Bilharzia, or schistosomiasis, is a waterborne disease that causes ill-health and can kill, if left untreated. Lakeside communities, especially children, are most at risk, as they fish and play in the waters. But many community members do not take treatment. What is the best way to raise awareness?
Becky McCall sheds some light on ‘Acting Against Worms’ in Uganda
A young girl, Auma, lived with her family on the shores of Lake Victoria, Uganda. Auma fished, washed and played in its waters. One day, the Ministry of Health visited the village and gave the local children drug treatment for bilharzia, a debilitating worm disease common among lakeside communities. Fearing the medicine was harmful, Auma’s school friend told her to refuse it. Auma became ill with bilharzia and eventually died. This sad story is being acted out by children, just like Auma, from Busiabala primary school, Uganda as part of a local health education project called Acting Against Worms (AAW).
Worm parasites, which cause bilharzia, or schistosomiasis, live part of their life-cycle in snails found in freshwater and part in humans. Lake Victoria, a 68,800 km2 stretch of freshwater, supports a thriving fishing community around its shore and due to regular contact with the water, the local community has the highest prevalence of bilharzia in Uganda.
A lakeside district called Busia has one of the lowest uptake rates for annual drug treatment of bilharzia. Prevalence rates dropped by just 75 per cent compared to other parts of Uganda where it reduced by up to 90 per cent. AAW chose Busia as the Ugandan district most likely to benefit from activities aimed at changing behaviour related to bilharzia infection and transmission.
The Schistosomiasis Control Initiative (SCI) aims to control levels of the disease through drug administration and supports the AAW project. AAW aims to provide appropriate information, education and communication to widen the knowledge and ultimately change behaviour of individuals at high risk. The project primarily connects with school-age children, who are most at risk and are more likely than any other group in a community to be infected. As well as swimming in the lake, many follow family tradition and fish for a living, in addition to attending school. Similarly, school children are also most prone to other parasitic and bacterial diseases such as giardiasis, cholera, typhoid and trachoma, so efforts to improve hygiene could help reduce these diseases too.
Drama workshops with schools
AAW began work in Uganda with a series of drama workshops in October 2009. Nine schools were chosen to
participate in developing short plays or ‘skits’ based on bilharzia transmission and prevention. These were then performed at a Busia drama festival in April 2010. School children, parents and other people from the local community were invited to watch, discuss and judge the plays. Nine further schools participated as controls. They completed questionnaires and collaborated in focus group discussions, but did not receive any drama training. AAW will conduct an evaluation exercise to both learn, and hopefully expand, the project.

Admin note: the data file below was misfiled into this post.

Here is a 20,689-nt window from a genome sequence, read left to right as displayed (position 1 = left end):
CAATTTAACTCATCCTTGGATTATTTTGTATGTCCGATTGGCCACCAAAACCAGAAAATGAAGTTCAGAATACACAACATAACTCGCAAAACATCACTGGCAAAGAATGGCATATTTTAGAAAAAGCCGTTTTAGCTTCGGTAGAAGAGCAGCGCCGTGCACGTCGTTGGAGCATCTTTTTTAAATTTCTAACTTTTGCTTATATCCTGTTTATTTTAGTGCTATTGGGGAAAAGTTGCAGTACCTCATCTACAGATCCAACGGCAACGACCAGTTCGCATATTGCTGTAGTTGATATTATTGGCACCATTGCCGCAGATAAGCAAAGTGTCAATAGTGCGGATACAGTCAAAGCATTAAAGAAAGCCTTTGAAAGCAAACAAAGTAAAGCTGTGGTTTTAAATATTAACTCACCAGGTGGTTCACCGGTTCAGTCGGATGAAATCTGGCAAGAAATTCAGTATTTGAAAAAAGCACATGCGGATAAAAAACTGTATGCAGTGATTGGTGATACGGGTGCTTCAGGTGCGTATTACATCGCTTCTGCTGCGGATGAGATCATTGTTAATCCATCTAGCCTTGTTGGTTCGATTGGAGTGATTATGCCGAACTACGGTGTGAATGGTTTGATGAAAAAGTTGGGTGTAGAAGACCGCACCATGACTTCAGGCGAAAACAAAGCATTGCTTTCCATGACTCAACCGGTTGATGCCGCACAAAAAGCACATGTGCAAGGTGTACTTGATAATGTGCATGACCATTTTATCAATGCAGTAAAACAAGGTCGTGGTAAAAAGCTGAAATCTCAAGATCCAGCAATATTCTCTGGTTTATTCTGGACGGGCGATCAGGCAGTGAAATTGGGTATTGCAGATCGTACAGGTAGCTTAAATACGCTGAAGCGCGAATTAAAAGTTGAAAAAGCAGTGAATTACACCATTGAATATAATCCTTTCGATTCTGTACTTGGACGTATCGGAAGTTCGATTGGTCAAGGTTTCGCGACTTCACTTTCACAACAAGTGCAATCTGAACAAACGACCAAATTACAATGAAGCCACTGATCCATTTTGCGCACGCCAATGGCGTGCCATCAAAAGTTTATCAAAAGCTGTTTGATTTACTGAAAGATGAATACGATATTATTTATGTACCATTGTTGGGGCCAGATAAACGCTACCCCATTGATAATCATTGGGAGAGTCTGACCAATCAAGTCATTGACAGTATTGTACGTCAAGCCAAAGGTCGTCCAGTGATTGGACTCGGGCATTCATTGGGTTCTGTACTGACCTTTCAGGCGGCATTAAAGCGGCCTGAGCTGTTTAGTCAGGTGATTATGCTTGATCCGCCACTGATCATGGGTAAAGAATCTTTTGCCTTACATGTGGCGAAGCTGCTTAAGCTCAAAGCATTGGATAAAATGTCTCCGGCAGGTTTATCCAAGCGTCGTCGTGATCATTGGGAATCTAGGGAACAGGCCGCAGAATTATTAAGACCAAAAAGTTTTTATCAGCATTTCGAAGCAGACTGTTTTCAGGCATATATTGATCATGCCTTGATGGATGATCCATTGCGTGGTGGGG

AAW is working with a drama production company called ‘Theatrescience’, which is based in the UK. Aimed at engaging new audiences with medicine and science, drama practitioners, Rebecca Gould and Jeff Teare aim to spread relevant health messages outside the immediate scientific and medical communities. Gould and Teare are helping school children in Busia to structure their stories for performance.
“Unlike a list of facts, a story leads us somewhere; it takes us on a journey and in this case the journey is incredibly important. The stories are also about their own lives and tell us about their feelings, preoccupations and hopes for the future. Sharing their stories with their communities is very important. Their mums and dads, brothers, sisters and neighbours will be able to see what they have learnt about bilharzia but also what their concerns and views are about improving the situation,” said Gould.
Science and health often suffer from being taught in a rigid and formulaic way. Drama helps pupils to see a topic in a new light, which may mean more in the context of their daily lives. During a week of drama workshops in Uganda, Theatrescience encouraged the children to become less inhibited and express concepts and behaviour relating to bilharzia through mime, song, and dance. Gould explained what was happening while the children imitated people suffering from the disease by rubbing their swollen bellies, and walking with exaggerated pain. “This makes them think about how the disease might affect their bodies and make them move, so they can use this in the play. It helps them understand how to see a character in a play,” she said.
Robert Mulimba leads the Ministry of Health community health work for Busia district. Whilst assisting with the drama workshops, he explained the issue of disease control in the area. “Getting treatment is one thing, but instantly stopping the way people use water [infected with bilharzia] is another. We need to keep giving information to schools and the community because we know that behaviour takes time to change. We need to discuss how people can get bilharzia and the activities that transmit the disease: so, humans defecate in the water, transferring the worms to snails, which then release more worms into the water, to infect other humans and repeat the cycle.”
In Uganda, effective worm control is led by local district and sub-county leaders, health institutions and community based organisations working at the grassroots. It is a combination of all their efforts that will make the reduction of bilharzia a success.
Medical journalist and researcher for Acting Against Worms
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